Immunoprecipitation of methylated DNA (MeDIP) and expression profiling with a new high troughput sequencing technique

Coordinator:    Prof. Dr. Hans Lehrach
Institution: Max-Planck Institut für molekulare Genetik
In biology, epigenetics refers to heritable changes of the DNA function without changing the DNA sequence. The greek term “epi” means “above”, so epigenetic can be translated as “above the genetics”. Epigenetic modifications of the DNA are i) DNA-methylation and ii) histone modifications, histones are proteins around which the DNA is wrapped in the nucleus. These modifications lead to a difference in DNA function, i.e. different genes are used (expressed), referred to as differences in gene expression.
Epigenetic changes of the DNA-methylation are a common feature in tumor tissue: a global hypomethylation (overall the DNA is less methylated compared to healthy tissue) and a hypermethylation of specific genes, in particular of tumor suppressor genes, occurs. As a consequence of the increase in DNA-methylation the tumor suppressor genes are less active (expressed) in tumor tissues compared to healthy tissues.
In mammals DNA-methylation occurs predominantly at cytosines. Here, we use the technique of methylated DNA immunoprecipitation  (MeDIP) to identify methylated DNA regions. An antibody that specifically recognizes methylated cytosine is used to enrich regions of methylated DNA which are subsequently analysed by second generation sequencing.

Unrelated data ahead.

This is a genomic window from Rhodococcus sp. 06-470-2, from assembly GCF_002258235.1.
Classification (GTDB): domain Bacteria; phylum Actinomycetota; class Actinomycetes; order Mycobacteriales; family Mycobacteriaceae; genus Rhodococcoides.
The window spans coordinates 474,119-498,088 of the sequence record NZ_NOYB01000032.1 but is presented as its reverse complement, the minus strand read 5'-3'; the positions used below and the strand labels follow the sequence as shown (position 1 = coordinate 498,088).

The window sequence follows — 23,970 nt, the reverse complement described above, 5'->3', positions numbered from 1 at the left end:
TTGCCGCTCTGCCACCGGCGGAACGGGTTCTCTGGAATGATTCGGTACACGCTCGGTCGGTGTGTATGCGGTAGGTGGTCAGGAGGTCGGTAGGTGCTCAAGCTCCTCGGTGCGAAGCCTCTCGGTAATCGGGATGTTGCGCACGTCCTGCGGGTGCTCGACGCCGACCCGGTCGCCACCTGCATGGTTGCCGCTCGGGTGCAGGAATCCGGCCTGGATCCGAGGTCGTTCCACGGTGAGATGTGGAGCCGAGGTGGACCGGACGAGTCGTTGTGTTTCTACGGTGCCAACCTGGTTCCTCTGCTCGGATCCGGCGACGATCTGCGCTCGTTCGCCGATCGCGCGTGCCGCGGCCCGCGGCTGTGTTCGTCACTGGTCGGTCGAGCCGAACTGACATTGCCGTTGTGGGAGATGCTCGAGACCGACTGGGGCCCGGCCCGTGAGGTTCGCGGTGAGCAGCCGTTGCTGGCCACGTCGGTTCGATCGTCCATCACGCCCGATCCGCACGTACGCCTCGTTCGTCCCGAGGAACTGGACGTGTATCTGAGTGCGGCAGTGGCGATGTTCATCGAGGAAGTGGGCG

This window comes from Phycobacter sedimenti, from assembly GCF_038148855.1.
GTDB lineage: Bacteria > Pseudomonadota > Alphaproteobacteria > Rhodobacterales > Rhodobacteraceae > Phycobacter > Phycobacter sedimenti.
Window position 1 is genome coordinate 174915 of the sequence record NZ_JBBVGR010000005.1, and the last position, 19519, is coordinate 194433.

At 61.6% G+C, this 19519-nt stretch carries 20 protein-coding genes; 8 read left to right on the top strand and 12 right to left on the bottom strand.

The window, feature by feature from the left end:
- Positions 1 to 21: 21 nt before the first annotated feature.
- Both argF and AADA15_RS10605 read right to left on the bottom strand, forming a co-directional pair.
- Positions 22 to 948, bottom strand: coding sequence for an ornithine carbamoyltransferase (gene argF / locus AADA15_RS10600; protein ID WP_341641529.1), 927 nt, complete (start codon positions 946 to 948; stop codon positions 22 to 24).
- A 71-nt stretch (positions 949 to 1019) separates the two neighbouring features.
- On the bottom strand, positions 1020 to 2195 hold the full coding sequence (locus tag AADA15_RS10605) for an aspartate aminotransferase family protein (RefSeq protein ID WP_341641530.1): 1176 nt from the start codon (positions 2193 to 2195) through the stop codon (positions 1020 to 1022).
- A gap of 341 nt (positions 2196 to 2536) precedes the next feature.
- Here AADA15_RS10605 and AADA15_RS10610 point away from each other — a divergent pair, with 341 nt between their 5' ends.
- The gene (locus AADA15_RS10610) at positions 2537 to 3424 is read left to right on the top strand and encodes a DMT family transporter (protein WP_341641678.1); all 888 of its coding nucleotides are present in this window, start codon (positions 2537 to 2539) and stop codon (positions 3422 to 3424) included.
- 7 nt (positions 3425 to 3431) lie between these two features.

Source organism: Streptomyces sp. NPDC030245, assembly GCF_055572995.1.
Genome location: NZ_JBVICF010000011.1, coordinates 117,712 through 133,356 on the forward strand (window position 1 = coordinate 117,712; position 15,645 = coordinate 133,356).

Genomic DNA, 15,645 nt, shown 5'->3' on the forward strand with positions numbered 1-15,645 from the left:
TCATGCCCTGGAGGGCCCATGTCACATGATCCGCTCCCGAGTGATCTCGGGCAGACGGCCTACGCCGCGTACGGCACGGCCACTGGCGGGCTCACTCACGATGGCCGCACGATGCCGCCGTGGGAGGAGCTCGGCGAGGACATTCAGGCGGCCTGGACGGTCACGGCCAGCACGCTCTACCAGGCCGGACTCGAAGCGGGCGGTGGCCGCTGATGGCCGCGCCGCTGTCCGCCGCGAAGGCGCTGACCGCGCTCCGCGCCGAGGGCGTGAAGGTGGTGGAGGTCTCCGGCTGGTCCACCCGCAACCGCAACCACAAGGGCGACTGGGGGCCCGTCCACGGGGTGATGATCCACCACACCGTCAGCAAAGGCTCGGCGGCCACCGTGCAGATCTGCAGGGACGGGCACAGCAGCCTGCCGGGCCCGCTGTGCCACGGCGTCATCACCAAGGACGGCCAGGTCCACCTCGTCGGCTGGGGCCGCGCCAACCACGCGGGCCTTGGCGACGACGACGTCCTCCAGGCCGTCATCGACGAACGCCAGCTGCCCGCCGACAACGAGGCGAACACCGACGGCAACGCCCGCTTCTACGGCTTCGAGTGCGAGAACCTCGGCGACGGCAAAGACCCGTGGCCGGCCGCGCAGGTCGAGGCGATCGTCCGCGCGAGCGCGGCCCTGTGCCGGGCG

The alterations in DNA-methylation and gene expression that occur in intestinal cancer are still not well known. The same holds true for the individual genetic risk to develop cancer. Using the mouse as a model, the changes in DNA-methylation and gene expression during intestinal tumor formation are analysed. Moreover, genes influencing the individual genetic risk to develop cancer can be identified with the help of inbred mouse strains. Since similar mutations cause intestinal cancer in mice and human, we expect to gain insights on human intestinal cancer formation by analysing the mouse model. 
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